10/22/2010

Microsoft launches cloud version of Office

Filed under: — Aviran Mordo

Microsoft Corp launched a fully online version of its popular Office suite of applications on Tuesday as it looks to extend its customer base and beat back rival Google Inc.

The new service, called Office 365, is available as a test from Tuesday in 13 countries, and will be on sale on a subscription basis worldwide next year.

Combining some of Microsoft’s existing cloud-based services, it will be available through most browsers, including Mozilla’s Firefox, Apple’s Inc’s Safari and Google’s Chrome, and can be used on mobile devices such as Research in Motion Ltd’s BlackBerry and Apple’s iPad.

That means customers can get access to Office programs like Outlook e-mail, SharePoint websites and simplified versions of Word and Excel without installing software, from virtually anywhere. Customers get access to more features when the software is also installed.

HP unveils $799 tablet with a PC feel

Filed under: — Aviran Mordo

Hewlett-Packard Co unveiled its first product for the fast-growing tablet market, a $799 device running Microsoft Windows that is aimed at business customers.

HP’s Slate 500 attempts to replicate the PC experience in a tablet form, providing a contrast to rivals who have brought more of a smartphone feel to their devices. The Slate runs the same version of Windows 7 used by many companies on their standard PCs.

The tablet has a bigger price tag than competing products such as Apple’s iPad, which kick-started the tablet craze when it debuted earlier this year.

HP’s offering has an 8.9-inch, multi-touch-enabled screen, weighs 1.5 pounds and comes with 64 gigabytes (GB) of storage and a digital stylus pen. It gets five hours of battery life.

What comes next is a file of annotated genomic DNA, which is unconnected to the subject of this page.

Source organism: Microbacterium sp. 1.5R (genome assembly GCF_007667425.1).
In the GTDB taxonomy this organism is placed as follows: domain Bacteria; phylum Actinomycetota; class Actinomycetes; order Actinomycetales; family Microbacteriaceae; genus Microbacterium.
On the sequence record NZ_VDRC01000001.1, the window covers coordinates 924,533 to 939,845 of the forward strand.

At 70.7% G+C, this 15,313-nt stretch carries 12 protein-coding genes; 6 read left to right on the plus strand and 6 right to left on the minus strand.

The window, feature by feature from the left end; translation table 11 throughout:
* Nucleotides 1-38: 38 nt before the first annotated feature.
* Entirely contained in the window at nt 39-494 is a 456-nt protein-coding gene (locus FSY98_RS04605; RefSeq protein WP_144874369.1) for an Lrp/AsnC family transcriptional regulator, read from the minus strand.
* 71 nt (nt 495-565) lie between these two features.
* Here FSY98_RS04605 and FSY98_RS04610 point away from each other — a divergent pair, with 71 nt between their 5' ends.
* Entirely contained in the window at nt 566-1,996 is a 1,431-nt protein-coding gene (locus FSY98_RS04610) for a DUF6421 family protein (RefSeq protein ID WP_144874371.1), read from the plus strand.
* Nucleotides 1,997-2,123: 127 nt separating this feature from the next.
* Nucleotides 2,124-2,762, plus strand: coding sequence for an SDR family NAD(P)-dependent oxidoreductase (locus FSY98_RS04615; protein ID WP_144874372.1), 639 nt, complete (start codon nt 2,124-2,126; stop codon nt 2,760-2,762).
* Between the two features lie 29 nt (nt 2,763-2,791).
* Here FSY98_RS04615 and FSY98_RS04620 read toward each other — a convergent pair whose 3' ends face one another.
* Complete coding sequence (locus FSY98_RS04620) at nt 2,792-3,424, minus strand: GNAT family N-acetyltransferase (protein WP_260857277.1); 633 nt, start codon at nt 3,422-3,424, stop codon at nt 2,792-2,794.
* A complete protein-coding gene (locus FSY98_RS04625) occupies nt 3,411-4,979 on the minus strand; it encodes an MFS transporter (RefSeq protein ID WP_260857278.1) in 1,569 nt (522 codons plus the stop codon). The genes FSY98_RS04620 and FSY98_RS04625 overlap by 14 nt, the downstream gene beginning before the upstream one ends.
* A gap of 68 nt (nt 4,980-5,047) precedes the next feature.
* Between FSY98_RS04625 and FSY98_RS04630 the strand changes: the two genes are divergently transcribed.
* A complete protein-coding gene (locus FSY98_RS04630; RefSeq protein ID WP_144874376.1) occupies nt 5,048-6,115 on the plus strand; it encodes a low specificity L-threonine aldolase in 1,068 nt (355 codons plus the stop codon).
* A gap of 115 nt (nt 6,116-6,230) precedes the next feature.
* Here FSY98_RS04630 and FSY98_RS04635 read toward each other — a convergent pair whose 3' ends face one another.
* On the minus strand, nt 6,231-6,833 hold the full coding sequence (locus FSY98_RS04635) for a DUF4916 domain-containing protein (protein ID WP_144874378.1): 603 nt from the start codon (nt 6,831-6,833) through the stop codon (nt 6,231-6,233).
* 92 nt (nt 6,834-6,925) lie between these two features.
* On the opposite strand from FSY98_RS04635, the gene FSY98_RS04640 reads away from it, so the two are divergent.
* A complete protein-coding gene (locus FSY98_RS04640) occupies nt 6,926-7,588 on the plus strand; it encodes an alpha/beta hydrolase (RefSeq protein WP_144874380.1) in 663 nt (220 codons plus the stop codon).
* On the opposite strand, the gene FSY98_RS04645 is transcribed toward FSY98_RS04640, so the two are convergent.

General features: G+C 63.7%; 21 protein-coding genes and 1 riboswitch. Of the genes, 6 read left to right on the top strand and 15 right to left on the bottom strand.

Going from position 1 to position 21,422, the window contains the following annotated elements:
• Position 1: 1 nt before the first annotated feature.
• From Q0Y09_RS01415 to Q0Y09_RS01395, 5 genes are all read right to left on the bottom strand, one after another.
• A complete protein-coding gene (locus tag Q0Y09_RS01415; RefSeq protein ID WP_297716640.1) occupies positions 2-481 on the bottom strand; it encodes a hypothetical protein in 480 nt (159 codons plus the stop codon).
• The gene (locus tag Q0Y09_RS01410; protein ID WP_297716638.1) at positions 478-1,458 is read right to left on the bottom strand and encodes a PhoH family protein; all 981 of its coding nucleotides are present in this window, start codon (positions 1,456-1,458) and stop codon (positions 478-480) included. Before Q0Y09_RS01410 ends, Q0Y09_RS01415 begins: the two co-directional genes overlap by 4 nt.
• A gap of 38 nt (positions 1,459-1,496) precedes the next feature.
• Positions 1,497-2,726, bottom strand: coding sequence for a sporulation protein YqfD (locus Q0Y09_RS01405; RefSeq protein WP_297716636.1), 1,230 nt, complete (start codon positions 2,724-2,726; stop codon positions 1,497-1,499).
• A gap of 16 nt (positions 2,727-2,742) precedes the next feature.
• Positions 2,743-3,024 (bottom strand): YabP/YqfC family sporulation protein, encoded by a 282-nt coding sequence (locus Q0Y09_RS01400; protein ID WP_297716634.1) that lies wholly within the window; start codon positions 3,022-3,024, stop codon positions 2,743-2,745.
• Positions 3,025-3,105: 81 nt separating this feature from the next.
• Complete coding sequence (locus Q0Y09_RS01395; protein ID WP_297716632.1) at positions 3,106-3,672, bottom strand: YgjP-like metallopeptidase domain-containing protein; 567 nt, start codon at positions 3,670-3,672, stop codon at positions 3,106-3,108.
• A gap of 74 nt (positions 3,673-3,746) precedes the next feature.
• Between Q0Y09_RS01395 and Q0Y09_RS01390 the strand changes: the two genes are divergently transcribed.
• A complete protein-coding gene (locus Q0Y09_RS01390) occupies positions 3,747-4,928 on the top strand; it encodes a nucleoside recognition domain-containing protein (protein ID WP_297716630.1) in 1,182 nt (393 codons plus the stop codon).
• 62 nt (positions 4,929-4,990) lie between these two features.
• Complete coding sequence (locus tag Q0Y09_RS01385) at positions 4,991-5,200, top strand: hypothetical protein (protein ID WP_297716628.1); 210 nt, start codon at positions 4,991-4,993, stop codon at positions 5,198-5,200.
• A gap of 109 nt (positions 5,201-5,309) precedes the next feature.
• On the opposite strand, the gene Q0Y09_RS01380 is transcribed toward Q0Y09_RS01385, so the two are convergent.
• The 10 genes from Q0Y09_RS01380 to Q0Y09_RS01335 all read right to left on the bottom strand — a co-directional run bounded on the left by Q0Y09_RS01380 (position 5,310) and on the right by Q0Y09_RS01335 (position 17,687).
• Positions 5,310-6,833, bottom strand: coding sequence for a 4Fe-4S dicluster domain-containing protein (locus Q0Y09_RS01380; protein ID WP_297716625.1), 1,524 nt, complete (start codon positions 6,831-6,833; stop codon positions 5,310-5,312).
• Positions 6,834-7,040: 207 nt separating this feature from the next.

It comes equipped with Wi-Fi access but no built-in capability to connect to high-speed cellular networks, as rivals including the iPad, Samsung Electronics’ Galaxy Tab and Dell’s Streak have.

Television broadcasters block Google TV

Filed under: — Aviran Mordo

Three of the biggest U.S. television broadcasters have blocked their shows from Google Inc’s new Web TV service, throwing a wrench into the company’s plans to expand from computers to the living room.

Spokespeople from Walt Disney Co and NBC Universal confirmed on Thursday that the companies blocked access to its broadcast TV shows from Google TV. Disney owns network and cable TV businesses ABC and ESPN.

News Corp’s Fox is also considering blocking access to shows on its Website, but a decision has not yet been made, a source familiar with the matter said.

CBS has blocked access to full-length episodes of their programs, including popular shows like “CSI: Crime Scene Investigation,” according to a report in the Wall Street Journal on Thursday.

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